The terrain on the battlfield is largely open, but there are lot of groves (which I imagine is light bush, rather than pleasant orchards) which impede movement, and provide some cover but do not block LOS. The Confederate side of the river also features a series of sand dunes (representing the old rio Grande riverbed) which do block LOS (unless immediately adjacent, so units can set up firing positions behind them). There are also a small number of fords across the river (which both players know, so there is no need to scout for them). The Confederate side again also has a number of 2nd-level positions that overlook some of the fords (and again provide cover).

The Federals start with but a single unit on map, the Confederates with two, and both sides feed in reinforcements as the battle progresses. The Confederates are out-numbered, and the the Federals have infantry (slower, but more fire-power, and longer range). Cavalry may dismount, but the Confederates remain out-ranged even so. The Confederates however automatically gain the initiative on turn 1, so the big question for them is what to to gain an initial advantage.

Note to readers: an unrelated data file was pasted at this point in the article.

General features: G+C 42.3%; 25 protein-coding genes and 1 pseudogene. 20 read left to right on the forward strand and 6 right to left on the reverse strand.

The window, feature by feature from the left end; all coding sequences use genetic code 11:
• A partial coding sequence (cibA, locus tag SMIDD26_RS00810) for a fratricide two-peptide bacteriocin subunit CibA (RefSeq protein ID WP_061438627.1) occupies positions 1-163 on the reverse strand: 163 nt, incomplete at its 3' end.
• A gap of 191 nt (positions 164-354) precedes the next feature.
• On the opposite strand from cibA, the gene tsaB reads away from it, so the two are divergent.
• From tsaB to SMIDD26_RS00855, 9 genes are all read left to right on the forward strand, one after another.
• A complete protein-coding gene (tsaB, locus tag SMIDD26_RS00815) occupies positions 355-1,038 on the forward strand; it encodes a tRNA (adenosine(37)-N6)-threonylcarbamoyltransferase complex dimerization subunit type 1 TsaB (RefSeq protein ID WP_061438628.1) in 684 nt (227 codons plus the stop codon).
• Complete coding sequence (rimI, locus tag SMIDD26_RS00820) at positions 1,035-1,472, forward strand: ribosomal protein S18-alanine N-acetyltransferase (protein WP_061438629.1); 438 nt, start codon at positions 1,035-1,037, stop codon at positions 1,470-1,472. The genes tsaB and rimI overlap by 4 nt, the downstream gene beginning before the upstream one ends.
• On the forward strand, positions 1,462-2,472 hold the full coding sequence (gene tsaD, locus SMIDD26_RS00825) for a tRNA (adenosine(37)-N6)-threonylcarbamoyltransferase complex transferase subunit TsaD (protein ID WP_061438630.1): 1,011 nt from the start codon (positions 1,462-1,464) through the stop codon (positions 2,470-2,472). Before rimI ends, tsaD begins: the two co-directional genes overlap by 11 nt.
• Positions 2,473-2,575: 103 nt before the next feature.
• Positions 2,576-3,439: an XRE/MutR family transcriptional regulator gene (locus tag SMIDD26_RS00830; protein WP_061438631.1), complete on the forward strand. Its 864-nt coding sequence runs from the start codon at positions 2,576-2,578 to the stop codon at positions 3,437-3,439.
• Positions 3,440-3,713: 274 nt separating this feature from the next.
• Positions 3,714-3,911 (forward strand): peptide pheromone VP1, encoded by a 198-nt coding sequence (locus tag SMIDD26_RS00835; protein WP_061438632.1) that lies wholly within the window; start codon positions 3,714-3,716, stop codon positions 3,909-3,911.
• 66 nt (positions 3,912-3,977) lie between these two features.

Historically, the Federals drove the Confederate vanguard and pushed across the  river. The Confederates in time retreated to the old riverbed. Sibley fell ill during the course of the action and handed command over to Colonel Tom Green for a period.

The Federals moved to force the Confederates from their position, but the Confederates attacked the Union right to forestall this. This was bloodily repulsed, but a second attack on the Union centre carried the day for Sibley’s men. A Federal cavalry charge could not restore the situation and Canby ordered a retreat.